SAN FRANCISCO (CNS) -- The editors at a Catholic publication said they are uncertain why an automated social media post was deemed hateful and led their Twitter account to be locked.
Carl Olson, editor of Catholic World Report, said the publication Jan. 24 received a notice from Twitter that said its account, @cworldreport, had been locked for violating the company's rules against hateful conduct.
The tweet referenced a Catholic News Agency story about Biden's plans to nominate Dr. Rachel Levine as assistant secretary of health. Levine would be the first openly transgender individual to be confirmed by the U.S. Senate.
The tweet stated: "Biden plans to nominate Dr. Rachel Levine, a biological man identifying as a transgender woman who has served as Pennsylvania's health secretary since 2017, to be HHS Assistant Secretary of Health. Levine is also a supporter of the contraceptive mandate.”
Olson said the tweet was generated automatically by its computer system from the news services to which it subscribes.
Twitter has told Catholic World Report, published by San Francisco-based Ignatius Press, that the tweet violated rules "against hateful conduct" and may be promoting "violence" or was "harassing" others, according to an account posted on the publication's website.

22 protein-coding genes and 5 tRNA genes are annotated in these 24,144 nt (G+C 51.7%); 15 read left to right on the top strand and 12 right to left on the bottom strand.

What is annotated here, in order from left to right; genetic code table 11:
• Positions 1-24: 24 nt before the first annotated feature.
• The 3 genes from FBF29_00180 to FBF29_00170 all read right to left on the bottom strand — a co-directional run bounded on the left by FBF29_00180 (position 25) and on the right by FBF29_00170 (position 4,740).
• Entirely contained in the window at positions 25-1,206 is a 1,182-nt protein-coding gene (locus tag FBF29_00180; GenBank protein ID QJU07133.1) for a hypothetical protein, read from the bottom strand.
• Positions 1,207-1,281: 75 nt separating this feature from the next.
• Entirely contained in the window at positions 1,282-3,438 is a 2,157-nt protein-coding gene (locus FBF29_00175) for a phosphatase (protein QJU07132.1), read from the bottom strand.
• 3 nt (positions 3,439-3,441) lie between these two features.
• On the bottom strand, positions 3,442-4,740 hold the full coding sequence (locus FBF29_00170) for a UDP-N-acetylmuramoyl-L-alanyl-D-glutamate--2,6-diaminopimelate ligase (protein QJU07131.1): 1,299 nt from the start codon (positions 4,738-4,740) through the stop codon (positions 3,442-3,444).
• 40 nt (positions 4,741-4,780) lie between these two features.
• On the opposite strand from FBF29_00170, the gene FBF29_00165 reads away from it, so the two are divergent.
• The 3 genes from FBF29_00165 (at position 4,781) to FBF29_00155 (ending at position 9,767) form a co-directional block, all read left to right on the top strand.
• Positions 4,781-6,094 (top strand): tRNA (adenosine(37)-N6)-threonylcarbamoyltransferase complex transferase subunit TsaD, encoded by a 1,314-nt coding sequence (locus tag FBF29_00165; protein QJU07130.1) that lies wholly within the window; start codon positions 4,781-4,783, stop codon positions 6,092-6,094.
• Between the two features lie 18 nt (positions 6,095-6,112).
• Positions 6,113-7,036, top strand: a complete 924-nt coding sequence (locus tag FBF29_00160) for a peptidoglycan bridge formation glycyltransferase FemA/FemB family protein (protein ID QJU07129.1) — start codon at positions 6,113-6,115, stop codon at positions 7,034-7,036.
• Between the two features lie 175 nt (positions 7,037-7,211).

The social media company called for removing the offending post before the account would be unlocked, Olson told Catholic News Service Jan. 29.
He suspects the description of Levine is what raised questions at Twitter. Requests seeking a more detailed explanation of the social media company's objection have not been sufficiently answered, he said.
Although the publication's Twitter account has been locked, earlier tweets remain accessible.
Since receiving Twitter's last correspondence Jan. 27, Catholic World Report's leaders are determining how to proceed.
"We want to get Twitter to be specific. That would be for us the starting point. By making this a news story, it's our small way of exerting a little bit of pressure (on Twitter). But we want an answer to a very specific question about what's hateful or harmful about this specific statement," Olson explained.
Olson noted that the publication upholds church teaching on transgender identity and that it stands by the wording in the tweet in question. Removing the tweet is not being considered "at this time," Olson said.
The Vatican in June 2019 released its first extensive statement on transgender identity. "Male and Female He Created Them: Toward a Path of Dialogue on the Theory of Gender Theory in Education" calls for love and respect of all people, but rejects the idea that gender is distinct from biological sex. It said that a transgender identity seeks to "annihilate the concept of nature.”
"The Catholic Church teaching on these things is clear on the reality of male and female," he said. "We're trying to be sensitive to where people are at (today) ... but it doesn't mean we're going to compromise.”
Olson expressed concern about what he described as "moving goalposts" in the social media world, where rules change constantly and users are unsure of what might be offensive or not on any given day.
"We don't want to overreact, but we also don't want to treat this as just nothing," he said. "It requires a response, but we don't want it to look like it's storm troopers at the door.”